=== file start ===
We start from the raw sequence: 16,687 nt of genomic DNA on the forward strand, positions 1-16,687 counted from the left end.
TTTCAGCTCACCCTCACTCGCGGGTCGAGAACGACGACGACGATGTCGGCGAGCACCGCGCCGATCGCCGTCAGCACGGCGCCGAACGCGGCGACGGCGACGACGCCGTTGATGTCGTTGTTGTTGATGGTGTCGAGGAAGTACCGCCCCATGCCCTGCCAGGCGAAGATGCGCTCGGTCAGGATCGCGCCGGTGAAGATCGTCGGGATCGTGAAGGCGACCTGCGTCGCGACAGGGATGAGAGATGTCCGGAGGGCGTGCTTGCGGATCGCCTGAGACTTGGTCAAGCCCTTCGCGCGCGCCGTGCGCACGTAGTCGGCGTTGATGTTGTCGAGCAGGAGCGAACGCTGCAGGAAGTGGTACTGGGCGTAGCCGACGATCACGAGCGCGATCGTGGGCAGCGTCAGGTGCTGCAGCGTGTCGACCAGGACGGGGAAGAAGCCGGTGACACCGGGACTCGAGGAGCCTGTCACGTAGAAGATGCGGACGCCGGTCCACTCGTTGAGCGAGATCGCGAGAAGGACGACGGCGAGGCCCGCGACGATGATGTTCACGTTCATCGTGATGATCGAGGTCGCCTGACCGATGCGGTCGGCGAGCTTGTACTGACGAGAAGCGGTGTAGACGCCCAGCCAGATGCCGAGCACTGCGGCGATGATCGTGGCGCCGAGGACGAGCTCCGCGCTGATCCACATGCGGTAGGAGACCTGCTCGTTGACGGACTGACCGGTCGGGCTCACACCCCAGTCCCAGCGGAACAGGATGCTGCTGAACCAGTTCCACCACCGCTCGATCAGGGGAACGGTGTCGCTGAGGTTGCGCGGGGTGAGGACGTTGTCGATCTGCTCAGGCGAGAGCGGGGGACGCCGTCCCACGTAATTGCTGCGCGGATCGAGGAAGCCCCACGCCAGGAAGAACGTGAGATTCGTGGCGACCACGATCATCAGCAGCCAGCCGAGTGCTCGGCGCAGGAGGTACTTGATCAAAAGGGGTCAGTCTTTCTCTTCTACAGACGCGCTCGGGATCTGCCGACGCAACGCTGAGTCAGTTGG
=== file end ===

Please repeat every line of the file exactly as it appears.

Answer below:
We start from the raw sequence: 16,687 nt of genomic DNA on the forward strand, positions 1-16,687 counted from the left end.
TTTCAGCTCACCCTCACTCGCGGGTCGAGAACGACGACGACGATGTCGGCGAGCACCGCGCCGATCGCCGTCAGCACGGCGCCGAACGCGGCGACGGCGACGACGCCGTTGATGTCGTTGTTGTTGATGGTGTCGAGGAAGTACCGCCCCATGCCCTGCCAGGCGAAGATGCGCTCGGTCAGGATCGCGCCGGTGAAGATCGTCGGGATCGTGAAGGCGACCTGCGTCGCGACAGGGATGAGAGATGTCCGGAGGGCGTGCTTGCGGATCGCCTGAGACTTGGTCAAGCCCTTCGCGCGCGCCGTGCGCACGTAGTCGGCGTTGATGTTGTCGAGCAGGAGCGAACGCTGCAGGAAGTGGTACTGGGCGTAGCCGACGATCACGAGCGCGATCGTGGGCAGCGTCAGGTGCTGCAGCGTGTCGACCAGGACGGGGAAGAAGCCGGTGACACCGGGACTCGAGGAGCCTGTCACGTAGAAGATGCGGACGCCGGTCCACTCGTTGAGCGAGATCGCGAGAAGGACGACGGCGAGGCCCGCGACGATGATGTTCACGTTCATCGTGATGATCGAGGTCGCCTGACCGATGCGGTCGGCGAGCTTGTACTGACGAGAAGCGGTGTAGACGCCCAGCCAGATGCCGAGCACTGCGGCGATGATCGTGGCGCCGAGGACGAGCTCCGCGCTGATCCACATGCGGTAGGAGACCTGCTCGTTGACGGACTGACCGGTCGGGCTCACACCCCAGTCCCAGCGGAACAGGATGCTGCTGAACCAGTTCCACCACCGCTCGATCAGGGGAACGGTGTCGCTGAGGTTGCGCGGGGTGAGGACGTTGTCGATCTGCTCAGGCGAGAGCGGGGGACGCCGTCCCACGTAATTGCTGCGCGGATCGAGGAAGCCCCACGCCAGGAAGAACGTGAGATTCGTGGCGACCACGATCATCAGCAGCCAGCCGAGTGCTCGGCGCAGGAGGTACTTGATCAAAAGGGGTCAGTCTTTCTCTTCTACAGACGCGCTCGGGATCTGCCGACGCAACGCTGAGTCAGTTGG